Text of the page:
Gates Foundation launches several rounds of reinvent the toilet challenge (RTTC)

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Re: Gates Foundation launches 2nd round of reinvent the toilet challenge

Thanks for mentioning this.

I totally agree with your comment that marketing of "high-tech" solutions might be the key in some areas.

I have one question regarding the requirements though: Do you think a small DEWATS system connecting <100HH would still fall under the no outgoing sewer requirements? I assume not, but technically it is all self-contained and I guess that is the original idea.
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Gates Foundation launches several rounds of reinvent the toilet challenge (RTTC) - and RTTC fair in Seattle in August 2012

RFLOI: Reinvent the Toilet Challenge (Round 2)
The Bill & Melinda Gates Foundation announces the second round of its Reinvent the Toilet Challenge designed to prototype a means of dealing effectively and cost-efficiently with human waste for the 2 billion people on earth who currently lack access to safe and affordable sanitation.

"...prototyping and testing entirely stand-alone, self-contained, practical sanitation modules which intake bodily wastes and swiftly dispose of them without any incoming water piping, outgoing sewer piping or electric or gas utility services. These modules must intake all outputs of the serviced population – ultimately at single-residence scales – with minimal module footprints and assured biosafety. Thus, chemical and mechanical engineering approaches are preferred."

source: www.gatesfoundation.org/watersanitationh...oilet-challenge.aspx

Richard Holden already mentioned his thoughts on this new approach by the BMGF via the ecosanres Yahoo! group, so I am wondering what you, dear SuSanA members, think about these new requirements (bold formatting done by me) ?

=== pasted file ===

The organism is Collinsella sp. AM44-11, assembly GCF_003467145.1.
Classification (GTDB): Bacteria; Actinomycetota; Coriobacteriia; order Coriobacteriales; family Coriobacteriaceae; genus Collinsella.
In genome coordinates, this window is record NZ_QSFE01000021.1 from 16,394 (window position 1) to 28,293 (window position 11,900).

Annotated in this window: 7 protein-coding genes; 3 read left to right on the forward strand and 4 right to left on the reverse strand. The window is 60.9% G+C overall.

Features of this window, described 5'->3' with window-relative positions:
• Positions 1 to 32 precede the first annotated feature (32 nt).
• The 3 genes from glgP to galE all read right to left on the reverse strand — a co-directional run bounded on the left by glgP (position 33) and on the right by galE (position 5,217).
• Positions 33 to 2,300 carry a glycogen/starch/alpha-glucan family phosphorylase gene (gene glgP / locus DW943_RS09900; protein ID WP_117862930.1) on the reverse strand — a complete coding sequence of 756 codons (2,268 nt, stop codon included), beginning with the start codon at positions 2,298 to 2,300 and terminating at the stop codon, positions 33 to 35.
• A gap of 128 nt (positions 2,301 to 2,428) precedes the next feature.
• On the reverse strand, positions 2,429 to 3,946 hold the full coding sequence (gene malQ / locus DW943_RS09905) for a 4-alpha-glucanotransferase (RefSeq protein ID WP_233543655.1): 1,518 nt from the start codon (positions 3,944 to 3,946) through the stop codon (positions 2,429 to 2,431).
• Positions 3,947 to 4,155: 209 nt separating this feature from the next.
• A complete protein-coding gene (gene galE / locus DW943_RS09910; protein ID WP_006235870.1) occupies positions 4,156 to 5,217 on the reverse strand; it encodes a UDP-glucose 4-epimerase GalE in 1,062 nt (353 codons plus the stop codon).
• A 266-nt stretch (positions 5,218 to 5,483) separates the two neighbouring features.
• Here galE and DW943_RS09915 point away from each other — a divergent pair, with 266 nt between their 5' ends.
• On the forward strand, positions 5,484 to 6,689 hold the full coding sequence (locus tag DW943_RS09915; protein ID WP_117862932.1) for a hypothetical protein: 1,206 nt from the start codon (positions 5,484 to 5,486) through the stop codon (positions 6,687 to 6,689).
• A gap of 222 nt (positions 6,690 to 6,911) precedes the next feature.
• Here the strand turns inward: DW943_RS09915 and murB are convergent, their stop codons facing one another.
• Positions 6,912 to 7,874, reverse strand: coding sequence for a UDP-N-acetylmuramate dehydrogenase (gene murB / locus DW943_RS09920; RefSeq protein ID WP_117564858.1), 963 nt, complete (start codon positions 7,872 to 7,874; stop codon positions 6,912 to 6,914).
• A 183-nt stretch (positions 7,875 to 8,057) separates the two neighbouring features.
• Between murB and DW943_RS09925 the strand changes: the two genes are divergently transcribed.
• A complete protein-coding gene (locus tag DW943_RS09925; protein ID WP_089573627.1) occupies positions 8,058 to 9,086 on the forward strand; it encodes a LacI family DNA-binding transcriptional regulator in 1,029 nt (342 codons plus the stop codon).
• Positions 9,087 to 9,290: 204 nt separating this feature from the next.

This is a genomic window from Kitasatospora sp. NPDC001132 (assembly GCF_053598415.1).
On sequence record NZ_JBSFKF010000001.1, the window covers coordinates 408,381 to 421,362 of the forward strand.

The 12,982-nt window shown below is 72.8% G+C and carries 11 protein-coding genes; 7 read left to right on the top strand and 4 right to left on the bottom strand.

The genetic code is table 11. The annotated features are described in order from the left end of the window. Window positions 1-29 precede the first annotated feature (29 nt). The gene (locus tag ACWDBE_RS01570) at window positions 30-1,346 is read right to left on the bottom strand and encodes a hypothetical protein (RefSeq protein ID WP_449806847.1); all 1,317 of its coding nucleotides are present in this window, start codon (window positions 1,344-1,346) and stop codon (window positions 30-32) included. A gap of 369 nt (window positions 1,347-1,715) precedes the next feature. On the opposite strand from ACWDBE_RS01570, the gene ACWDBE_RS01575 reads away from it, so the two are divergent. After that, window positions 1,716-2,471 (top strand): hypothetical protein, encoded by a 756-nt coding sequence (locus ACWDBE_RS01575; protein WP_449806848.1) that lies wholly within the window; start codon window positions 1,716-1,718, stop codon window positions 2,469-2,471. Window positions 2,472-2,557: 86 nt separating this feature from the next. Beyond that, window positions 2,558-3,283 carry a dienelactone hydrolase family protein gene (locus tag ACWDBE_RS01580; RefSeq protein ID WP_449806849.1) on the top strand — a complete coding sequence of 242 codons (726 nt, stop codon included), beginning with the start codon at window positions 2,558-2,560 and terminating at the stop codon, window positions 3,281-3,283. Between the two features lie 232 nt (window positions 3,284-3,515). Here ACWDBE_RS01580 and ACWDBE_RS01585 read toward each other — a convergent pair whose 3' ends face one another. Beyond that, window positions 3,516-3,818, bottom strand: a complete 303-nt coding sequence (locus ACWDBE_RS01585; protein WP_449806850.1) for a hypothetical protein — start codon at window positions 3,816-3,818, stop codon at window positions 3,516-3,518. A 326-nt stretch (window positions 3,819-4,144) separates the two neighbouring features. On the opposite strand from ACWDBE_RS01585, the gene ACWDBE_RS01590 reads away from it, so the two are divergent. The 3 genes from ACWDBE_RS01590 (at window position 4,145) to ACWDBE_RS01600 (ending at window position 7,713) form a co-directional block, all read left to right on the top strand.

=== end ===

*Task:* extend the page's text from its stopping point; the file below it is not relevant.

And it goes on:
I personally like it that the high-tech approach is regarded as a plausible solution and hope that someone will come up with some sort of Magic Toilet 3.0 that may also scale later on. I also believe that these high-tech approaches must not necessarily be that bad. Who knows, maybe there's going to be a system that pops out dry pellets or anything else that we may dispose of safely?

As far as I read this offer, all mentioned requirements are some sort of Desiderata and a guidance for where the future BMGF support is aiming at - with a special focus on self-contained solutions. I understand that they are also only focusing on brown and yellow water, leaving an option for a future grey water treatment. Dunno about anal cleaning practices though and how to tackle this side.

What I especially like about the high-tech approach as such is that high-tech solutions may be an ideal marketing instrument.
Many people in developing countries don't buy/drive Lada or Dacia, but Mercedes and BMW, if possible. Similarly, the ideal toilet may also be a high-tech product and not just the typical low-cost, low-tech solution - and be something (that) people are willing to invest in. Something the slum dwellers can take along once they move around (like their TV & VCR sets - our main investment competitors).
So that's why I don't oppose any high-tech solution even though I am also very sceptical how such a zero output will be achieved (hence the pellets idea).

What DO YOU THINK about this?
Juergen Eichholz
watsan eng.
water, sanitation, IT & knowledge management
www.saniblog.org

Toilets in Frankfurt/Main www.facebook.com/ffmtoi
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